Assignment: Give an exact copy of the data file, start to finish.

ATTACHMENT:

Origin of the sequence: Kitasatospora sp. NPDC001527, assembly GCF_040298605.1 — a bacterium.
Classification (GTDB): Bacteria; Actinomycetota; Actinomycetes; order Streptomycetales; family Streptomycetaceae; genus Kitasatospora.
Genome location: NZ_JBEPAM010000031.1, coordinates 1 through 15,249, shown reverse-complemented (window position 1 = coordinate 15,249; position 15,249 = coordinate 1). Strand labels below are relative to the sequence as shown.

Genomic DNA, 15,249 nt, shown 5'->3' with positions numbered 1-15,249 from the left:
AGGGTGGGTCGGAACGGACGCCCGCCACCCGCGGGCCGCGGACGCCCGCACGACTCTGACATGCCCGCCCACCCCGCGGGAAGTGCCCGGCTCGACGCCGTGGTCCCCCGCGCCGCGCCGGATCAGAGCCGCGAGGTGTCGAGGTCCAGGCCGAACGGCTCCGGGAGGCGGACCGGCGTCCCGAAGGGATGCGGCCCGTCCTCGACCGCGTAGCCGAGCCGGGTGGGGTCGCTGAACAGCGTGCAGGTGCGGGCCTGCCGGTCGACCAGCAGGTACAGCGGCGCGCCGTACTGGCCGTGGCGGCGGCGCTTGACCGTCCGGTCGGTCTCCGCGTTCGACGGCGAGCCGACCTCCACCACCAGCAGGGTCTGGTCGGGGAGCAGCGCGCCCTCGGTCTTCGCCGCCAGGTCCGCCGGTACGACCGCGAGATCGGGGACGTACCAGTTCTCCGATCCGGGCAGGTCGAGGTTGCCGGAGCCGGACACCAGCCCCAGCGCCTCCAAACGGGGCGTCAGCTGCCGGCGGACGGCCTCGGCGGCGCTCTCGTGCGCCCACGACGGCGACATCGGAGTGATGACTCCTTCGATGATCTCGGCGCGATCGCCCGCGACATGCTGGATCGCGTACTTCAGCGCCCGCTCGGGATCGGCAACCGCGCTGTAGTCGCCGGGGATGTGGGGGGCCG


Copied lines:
Origin of the sequence: Kitasatospora sp. NPDC001527, assembly GCF_040298605.1 — a bacterium.
Classification (GTDB): Bacteria; Actinomycetota; Actinomycetes; order Streptomycetales; family Streptomycetaceae; genus Kitasatospora.
Genome location: NZ_JBEPAM010000031.1, coordinates 1 through 15,249, shown reverse-complemented (window position 1 = coordinate 15,249; position 15,249 = coordinate 1). Strand labels below are relative to the sequence as shown.

Genomic DNA, 15,249 nt, shown 5'->3' with positions numbered 1-15,249 from the left:
AGGGTGGGTCGGAACGGACGCCCGCCACCCGCGGGCCGCGGACGCCCGCACGACTCTGACATGCCCGCCCACCCCGCGGGAAGTGCCCGGCTCGACGCCGTGGTCCCCCGCGCCGCGCCGGATCAGAGCCGCGAGGTGTCGAGGTCCAGGCCGAACGGCTCCGGGAGGCGGACCGGCGTCCCGAAGGGATGCGGCCCGTCCTCGACCGCGTAGCCGAGCCGGGTGGGGTCGCTGAACAGCGTGCAGGTGCGGGCCTGCCGGTCGACCAGCAGGTACAGCGGCGCGCCGTACTGGCCGTGGCGGCGGCGCTTGACCGTCCGGTCGGTCTCCGCGTTCGACGGCGAGCCGACCTCCACCACCAGCAGGGTCTGGTCGGGGAGCAGCGCGCCCTCGGTCTTCGCCGCCAGGTCCGCCGGTACGACCGCGAGATCGGGGACGTACCAGTTCTCCGATCCGGGCAGGTCGAGGTTGCCGGAGCCGGACACCAGCCCCAGCGCCTCCAAACGGGGCGTCAGCTGCCGGCGGACGGCCTCGGCGGCGCTCTCGTGCGCCCACGACGGCGACATCGGAGTGATGACTCCTTCGATGATCTCGGCGCGATCGCCCGCGACATGCTGGATCGCGTACTTCAGCGCCCGCTCGGGATCGGCAACCGCGCTGTAGTCGCCGGGGATGTGGGGGGCCG